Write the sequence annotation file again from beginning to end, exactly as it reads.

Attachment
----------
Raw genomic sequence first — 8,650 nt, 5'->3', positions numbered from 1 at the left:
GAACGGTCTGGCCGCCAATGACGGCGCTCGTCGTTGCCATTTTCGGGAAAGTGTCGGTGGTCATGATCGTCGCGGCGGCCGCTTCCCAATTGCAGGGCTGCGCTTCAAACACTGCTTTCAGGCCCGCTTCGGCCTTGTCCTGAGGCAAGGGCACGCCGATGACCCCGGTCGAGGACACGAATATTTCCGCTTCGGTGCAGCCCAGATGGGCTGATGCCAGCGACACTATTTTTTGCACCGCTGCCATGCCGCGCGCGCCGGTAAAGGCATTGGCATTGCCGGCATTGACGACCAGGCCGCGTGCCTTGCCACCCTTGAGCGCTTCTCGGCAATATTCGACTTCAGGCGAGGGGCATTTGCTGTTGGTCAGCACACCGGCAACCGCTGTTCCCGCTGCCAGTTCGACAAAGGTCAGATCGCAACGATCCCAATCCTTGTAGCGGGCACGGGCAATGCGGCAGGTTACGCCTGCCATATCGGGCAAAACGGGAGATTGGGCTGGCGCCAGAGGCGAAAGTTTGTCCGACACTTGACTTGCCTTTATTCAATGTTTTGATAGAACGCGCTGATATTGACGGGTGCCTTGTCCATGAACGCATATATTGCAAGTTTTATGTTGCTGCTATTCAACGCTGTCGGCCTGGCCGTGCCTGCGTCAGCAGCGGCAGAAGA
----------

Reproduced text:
Raw genomic sequence first — 8,650 nt, 5'->3', positions numbered from 1 at the left:
GAACGGTCTGGCCGCCAATGACGGCGCTCGTCGTTGCCATTTTCGGGAAAGTGTCGGTGGTCATGATCGTCGCGGCGGCCGCTTCCCAATTGCAGGGCTGCGCTTCAAACACTGCTTTCAGGCCCGCTTCGGCCTTGTCCTGAGGCAAGGGCACGCCGATGACCCCGGTCGAGGACACGAATATTTCCGCTTCGGTGCAGCCCAGATGGGCTGATGCCAGCGACACTATTTTTTGCACCGCTGCCATGCCGCGCGCGCCGGTAAAGGCATTGGCATTGCCGGCATTGACGACCAGGCCGCGTGCCTTGCCACCCTTGAGCGCTTCTCGGCAATATTCGACTTCAGGCGAGGGGCATTTGCTGTTGGTCAGCACACCGGCAACCGCTGTTCCCGCTGCCAGTTCGACAAAGGTCAGATCGCAACGATCCCAATCCTTGTAGCGGGCACGGGCAATGCGGCAGGTTACGCCTGCCATATCGGGCAAAACGGGAGATTGGGCTGGCGCCAGAGGCGAAAGTTTGTCCGACACTTGACTTGCCTTTATTCAATGTTTTGATAGAACGCGCTGATATTGACGGGTGCCTTGTCCATGAACGCATATATTGCAAGTTTTATGTTGCTGCTATTCAACGCTGTCGGCCTGGCCGTGCCTGCGTCAGCAGCGGCAGAAGA